With reference to FIGS. 2A, 2B, and 3, a pop-up wind deflector assembly 118 providing a wind-confronting surface according to several inventive embodiments of the present disclosure is shown. The deflector assembly 118 may be comprised of a flexible material 142 coupled between a lower frame member 144, which may be fabricated as an extrusion, molded, tubular or other structurally suitable form, and an upper frame member 146, which may be of like construction. The upper frame member 146 is shown to be shaped to be upwardly bowed or arched. The lower frame member 144 is preferably coupled to the vehicle proximate to or inside a sunroof opening 114 of a roof 112.

The upper frame member 146 may be coupled to pivoting arms 148, one or more of which are upwardly biased, that may likewise be pivotally coupled to the vehicle proximate the sunroof opening 114. The upper frame member 146 and pivoting arms 148 may optionally be fabricated as a single, integral piece if desired. The upper frame member includes a central portion 149 and two end portions 151, 153. The upper frame member is preferably formed of one piece.

The flexible material 142 may be mesh or non-mesh fabricated from natural or synthetic material or other suitable, foldable stock, such as pliable plastic or other resilient material. The flexible material 142 may also be an elastic material, such as Spandex® or like material. The flexible material 142 may be folded, wound onto a captive reel or configured in an accordion fashion for storage while in its retracted position.

The pivoting arms 148 may be biased with a resilient device, such as a coiled or leaf spring or the like (not shown) for automatic deployment of the deflector assembly 118 from its retracted position. The biasing means 150 acts on one of the upper frame member 146 and the lower frame member 144 and is effective to extend the upper frame member 146 away from the lower frame member 144 when deployed. The lower and upper frame members 144 and 146, respectively, and the flexible material 142 may be coupled and secured with a retaining means such as suitable hardware and/or adhesive substances to the roof, pivoting arms 148 and each other, as appropriate. The flexible material 142 may optionally include one or more beads 152 configured to couple with channels in the lower frame member 144 and upper frame member 146. See FIG. 3. When the upper frame member 146 is extended away from the lower frame member 144, the flexible material 142 provides a wind confronting surface. The wind confronting surface disturbs the flow of air in the area proximate and into the sunroof opening in order to reduce noise and resonance.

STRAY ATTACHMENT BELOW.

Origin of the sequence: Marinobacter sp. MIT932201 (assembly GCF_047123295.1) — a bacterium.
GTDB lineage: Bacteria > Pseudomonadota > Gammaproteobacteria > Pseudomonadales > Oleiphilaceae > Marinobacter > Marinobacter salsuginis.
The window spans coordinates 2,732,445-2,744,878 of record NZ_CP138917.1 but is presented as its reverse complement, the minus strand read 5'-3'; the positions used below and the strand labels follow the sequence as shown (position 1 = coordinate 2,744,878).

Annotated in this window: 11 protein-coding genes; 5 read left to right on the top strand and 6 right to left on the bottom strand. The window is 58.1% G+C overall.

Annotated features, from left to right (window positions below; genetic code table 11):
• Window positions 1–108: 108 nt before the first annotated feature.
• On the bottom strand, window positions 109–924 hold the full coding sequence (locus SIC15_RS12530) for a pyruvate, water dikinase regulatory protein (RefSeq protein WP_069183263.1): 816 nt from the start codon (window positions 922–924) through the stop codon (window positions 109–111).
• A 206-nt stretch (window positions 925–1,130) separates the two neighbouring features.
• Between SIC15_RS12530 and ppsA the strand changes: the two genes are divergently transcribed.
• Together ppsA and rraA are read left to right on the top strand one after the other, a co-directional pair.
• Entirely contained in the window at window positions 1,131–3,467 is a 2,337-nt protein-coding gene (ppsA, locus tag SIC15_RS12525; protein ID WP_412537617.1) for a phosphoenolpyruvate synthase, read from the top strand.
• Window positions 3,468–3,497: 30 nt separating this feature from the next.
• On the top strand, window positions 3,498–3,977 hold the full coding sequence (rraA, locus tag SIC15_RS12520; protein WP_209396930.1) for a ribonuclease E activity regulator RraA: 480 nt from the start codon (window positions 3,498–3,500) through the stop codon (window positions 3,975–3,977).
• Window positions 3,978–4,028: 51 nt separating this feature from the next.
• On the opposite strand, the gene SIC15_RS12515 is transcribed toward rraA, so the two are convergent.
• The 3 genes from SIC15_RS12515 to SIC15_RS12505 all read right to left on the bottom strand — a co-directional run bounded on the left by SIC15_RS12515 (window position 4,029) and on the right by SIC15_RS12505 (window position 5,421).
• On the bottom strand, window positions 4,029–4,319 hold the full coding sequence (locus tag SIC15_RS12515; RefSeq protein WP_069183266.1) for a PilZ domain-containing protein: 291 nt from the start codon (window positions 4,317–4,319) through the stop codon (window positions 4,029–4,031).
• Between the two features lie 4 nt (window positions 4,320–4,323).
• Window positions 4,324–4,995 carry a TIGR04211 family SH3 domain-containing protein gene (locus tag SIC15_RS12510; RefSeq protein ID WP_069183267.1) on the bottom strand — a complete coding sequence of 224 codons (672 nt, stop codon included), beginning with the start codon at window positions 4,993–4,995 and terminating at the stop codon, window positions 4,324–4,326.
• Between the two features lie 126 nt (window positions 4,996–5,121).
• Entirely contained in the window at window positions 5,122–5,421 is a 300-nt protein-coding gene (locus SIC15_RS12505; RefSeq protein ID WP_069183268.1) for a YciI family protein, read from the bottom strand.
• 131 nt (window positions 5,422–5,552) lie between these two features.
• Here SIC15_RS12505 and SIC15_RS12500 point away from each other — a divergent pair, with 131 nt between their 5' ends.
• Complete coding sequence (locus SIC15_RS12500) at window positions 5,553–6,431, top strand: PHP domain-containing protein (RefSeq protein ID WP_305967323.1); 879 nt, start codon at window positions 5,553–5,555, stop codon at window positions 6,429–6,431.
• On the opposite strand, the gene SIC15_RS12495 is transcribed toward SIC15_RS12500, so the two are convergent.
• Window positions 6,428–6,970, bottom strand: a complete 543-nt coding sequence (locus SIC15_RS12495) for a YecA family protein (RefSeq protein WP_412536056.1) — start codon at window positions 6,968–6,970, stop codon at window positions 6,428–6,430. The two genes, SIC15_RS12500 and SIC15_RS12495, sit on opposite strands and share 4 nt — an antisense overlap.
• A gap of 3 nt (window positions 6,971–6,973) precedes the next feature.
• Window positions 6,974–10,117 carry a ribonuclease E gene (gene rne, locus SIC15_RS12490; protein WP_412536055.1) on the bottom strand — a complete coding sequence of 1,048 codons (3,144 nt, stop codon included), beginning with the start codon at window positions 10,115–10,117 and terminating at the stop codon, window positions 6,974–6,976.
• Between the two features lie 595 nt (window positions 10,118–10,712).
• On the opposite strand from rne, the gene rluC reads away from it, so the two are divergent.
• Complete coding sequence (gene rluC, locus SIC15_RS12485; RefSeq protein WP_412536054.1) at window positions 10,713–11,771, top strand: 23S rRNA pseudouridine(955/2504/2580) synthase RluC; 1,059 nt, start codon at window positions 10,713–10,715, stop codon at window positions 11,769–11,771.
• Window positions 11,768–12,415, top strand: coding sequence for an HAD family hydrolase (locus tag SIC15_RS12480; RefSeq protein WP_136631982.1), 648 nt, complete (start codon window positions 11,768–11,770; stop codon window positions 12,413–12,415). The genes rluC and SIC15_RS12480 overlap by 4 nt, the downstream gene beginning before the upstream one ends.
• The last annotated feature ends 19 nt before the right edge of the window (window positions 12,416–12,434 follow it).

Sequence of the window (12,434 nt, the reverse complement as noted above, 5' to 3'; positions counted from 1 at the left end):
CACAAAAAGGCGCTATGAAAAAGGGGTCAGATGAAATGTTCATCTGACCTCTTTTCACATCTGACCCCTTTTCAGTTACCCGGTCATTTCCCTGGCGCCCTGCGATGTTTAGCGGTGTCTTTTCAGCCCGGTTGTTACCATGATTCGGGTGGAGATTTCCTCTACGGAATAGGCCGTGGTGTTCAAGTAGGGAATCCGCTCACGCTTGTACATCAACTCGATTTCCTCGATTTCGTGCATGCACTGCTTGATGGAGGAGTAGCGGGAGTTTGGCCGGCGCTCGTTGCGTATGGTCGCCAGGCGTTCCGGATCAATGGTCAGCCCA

FIG. 2C, with continued reference to FIGS. 2A, 2B, and 3, is a general diagram of the lack of relative variations in tension across the width of the wind deflector 118 having a bowed upper frame member 146. The tendency for the tension applied to the flexible material 142 to be greater at the end portions 151, 153 is compensated for by the upwardly-bowed upper frame member 146, which provides a predetermined amount of increased tension on the flexible material 142 at its central portion when compared to the tension of the flexible material 42 in the prior art deflector 18, as shown in FIG. 1C. The upward bow in the central portion 149 of the upper frame member 146 is used to achieve a substantially uniform tautness over the entire width of the deflector 118. When observed over the width W of the flexible material 142, as shown in FIG. 2C, when the upper frame member 146 is extended away from the lower frame member 144, a substantially uniform tension T is provided over the width W of the flexible material 142. Because the predetermined tension T is substantially uniform over the width W of the flexible material 142, the deflector 118 is more effective to reduce wind noise and resonance than the prior art deflectors.

While this invention has been shown and described with respect to a detailed embodiment thereof, it will be understood by those skilled in the art that various changes in form and detail thereof may be made without departing from the scope of the claims of the invention.

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Referenced by
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Classifications
U.S. Classification296/217
International ClassificationB60J7/22
Cooperative ClassificationB60J7/22
European ClassificationB60J7/22
Legal Events
DateCodeEventDescription
Sep 27, 2002ASAssignment
Owner name: HONDA GIKEN KOGYO KABUSHIKI KAISHA, JAPAN
Free format text: ASSIGNMENT OF ASSIGNORS INTEREST;ASSIGNOR:SORENSEN, CRAIG L.;REEL/FRAME:013338/0049
Effective date: 20020912
Jun 4, 2007FPAYFee payment
Year of fee payment: 4
May 25, 2011FPAYFee payment
Year of fee payment: 8
Jul 31, 2015REMIMaintenance fee reminder mailed
Dec 23, 2015LAPSLapse for failure to pay maintenance fees
Feb 9, 2016FPExpired due to failure to pay maintenance fee
Effective date: 20151223